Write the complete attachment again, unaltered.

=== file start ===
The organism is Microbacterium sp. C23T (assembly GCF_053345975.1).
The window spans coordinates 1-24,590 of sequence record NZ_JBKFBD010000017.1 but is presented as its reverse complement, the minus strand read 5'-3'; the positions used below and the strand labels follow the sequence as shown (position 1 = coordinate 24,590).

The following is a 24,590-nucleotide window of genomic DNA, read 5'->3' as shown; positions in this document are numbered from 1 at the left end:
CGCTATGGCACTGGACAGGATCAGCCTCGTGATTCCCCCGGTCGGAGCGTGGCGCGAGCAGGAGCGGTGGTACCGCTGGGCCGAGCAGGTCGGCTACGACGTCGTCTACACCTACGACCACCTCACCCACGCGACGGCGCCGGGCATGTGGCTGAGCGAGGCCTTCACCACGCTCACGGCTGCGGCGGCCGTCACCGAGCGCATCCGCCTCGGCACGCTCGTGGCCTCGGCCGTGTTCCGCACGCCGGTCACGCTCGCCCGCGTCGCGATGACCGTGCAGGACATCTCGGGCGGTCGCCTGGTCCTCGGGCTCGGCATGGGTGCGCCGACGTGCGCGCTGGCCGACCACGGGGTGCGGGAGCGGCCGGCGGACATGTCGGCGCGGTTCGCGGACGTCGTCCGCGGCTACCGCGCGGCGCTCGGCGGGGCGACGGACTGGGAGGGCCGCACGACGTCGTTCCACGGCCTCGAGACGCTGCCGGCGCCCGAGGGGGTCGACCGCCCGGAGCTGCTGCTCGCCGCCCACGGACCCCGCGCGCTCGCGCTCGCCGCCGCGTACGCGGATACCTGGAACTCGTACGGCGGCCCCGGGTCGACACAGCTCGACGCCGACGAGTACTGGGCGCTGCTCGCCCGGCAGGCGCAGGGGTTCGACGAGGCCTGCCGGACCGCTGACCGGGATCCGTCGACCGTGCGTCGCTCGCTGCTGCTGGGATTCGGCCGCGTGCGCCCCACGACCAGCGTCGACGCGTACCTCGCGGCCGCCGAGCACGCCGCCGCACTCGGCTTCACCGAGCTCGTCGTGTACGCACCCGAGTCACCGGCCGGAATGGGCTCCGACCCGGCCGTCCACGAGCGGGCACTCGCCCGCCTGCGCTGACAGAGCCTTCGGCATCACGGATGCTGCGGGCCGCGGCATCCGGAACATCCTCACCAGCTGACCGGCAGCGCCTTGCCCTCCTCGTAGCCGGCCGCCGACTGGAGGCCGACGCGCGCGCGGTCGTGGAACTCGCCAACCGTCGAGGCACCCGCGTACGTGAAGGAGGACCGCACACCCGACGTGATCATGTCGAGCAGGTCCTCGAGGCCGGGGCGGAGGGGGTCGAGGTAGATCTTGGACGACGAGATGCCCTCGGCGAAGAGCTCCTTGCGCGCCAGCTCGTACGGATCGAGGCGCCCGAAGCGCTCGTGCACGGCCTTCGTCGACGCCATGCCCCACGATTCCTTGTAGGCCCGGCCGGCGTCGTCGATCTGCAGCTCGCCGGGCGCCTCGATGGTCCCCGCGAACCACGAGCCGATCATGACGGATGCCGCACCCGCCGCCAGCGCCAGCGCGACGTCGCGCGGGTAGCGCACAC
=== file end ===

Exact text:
The organism is Microbacterium sp. C23T (assembly GCF_053345975.1).
The window spans coordinates 1-24,590 of sequence record NZ_JBKFBD010000017.1 but is presented as its reverse complement, the minus strand read 5'-3'; the positions used below and the strand labels follow the sequence as shown (position 1 = coordinate 24,590).

The following is a 24,590-nucleotide window of genomic DNA, read 5'->3' as shown; positions in this document are numbered from 1 at the left end:
CGCTATGGCACTGGACAGGATCAGCCTCGTGATTCCCCCGGTCGGAGCGTGGCGCGAGCAGGAGCGGTGGTACCGCTGGGCCGAGCAGGTCGGCTACGACGTCGTCTACACCTACGACCACCTCACCCACGCGACGGCGCCGGGCATGTGGCTGAGCGAGGCCTTCACCACGCTCACGGCTGCGGCGGCCGTCACCGAGCGCATCCGCCTCGGCACGCTCGTGGCCTCGGCCGTGTTCCGCACGCCGGTCACGCTCGCCCGCGTCGCGATGACCGTGCAGGACATCTCGGGCGGTCGCCTGGTCCTCGGGCTCGGCATGGGTGCGCCGACGTGCGCGCTGGCCGACCACGGGGTGCGGGAGCGGCCGGCGGACATGTCGGCGCGGTTCGCGGACGTCGTCCGCGGCTACCGCGCGGCGCTCGGCGGGGCGACGGACTGGGAGGGCCGCACGACGTCGTTCCACGGCCTCGAGACGCTGCCGGCGCCCGAGGGGGTCGACCGCCCGGAGCTGCTGCTCGCCGCCCACGGACCCCGCGCGCTCGCGCTCGCCGCCGCGTACGCGGATACCTGGAACTCGTACGGCGGCCCCGGGTCGACACAGCTCGACGCCGACGAGTACTGGGCGCTGCTCGCCCGGCAGGCGCAGGGGTTCGACGAGGCCTGCCGGACCGCTGACCGGGATCCGTCGACCGTGCGTCGCTCGCTGCTGCTGGGATTCGGCCGCGTGCGCCCCACGACCAGCGTCGACGCGTACCTCGCGGCCGCCGAGCACGCCGCCGCACTCGGCTTCACCGAGCTCGTCGTGTACGCACCCGAGTCACCGGCCGGAATGGGCTCCGACCCGGCCGTCCACGAGCGGGCACTCGCCCGCCTGCGCTGACAGAGCCTTCGGCATCACGGATGCTGCGGGCCGCGGCATCCGGAACATCCTCACCAGCTGACCGGCAGCGCCTTGCCCTCCTCGTAGCCGGCCGCCGACTGGAGGCCGACGCGCGCGCGGTCGTGGAACTCGCCAACCGTCGAGGCACCCGCGTACGTGAAGGAGGACCGCACACCCGACGTGATCATGTCGAGCAGGTCCTCGAGGCCGGGGCGGAGGGGGTCGAGGTAGATCTTGGACGACGAGATGCCCTCGGCGAAGAGCTCCTTGCGCGCCAGCTCGTACGGATCGAGGCGCCCGAAGCGCTCGTGCACGGCCTTCGTCGACGCCATGCCCCACGATTCCTTGTAGGCCCGGCCGGCGTCGTCGATCTGCAGCTCGCCGGGCGCCTCGATGGTCCCCGCGAACCACGAGCCGATCATGACGGATGCCGCACCCGCCGCCAGCGCCAGCGCGACGTCGCGCGGGTAGCGCACAC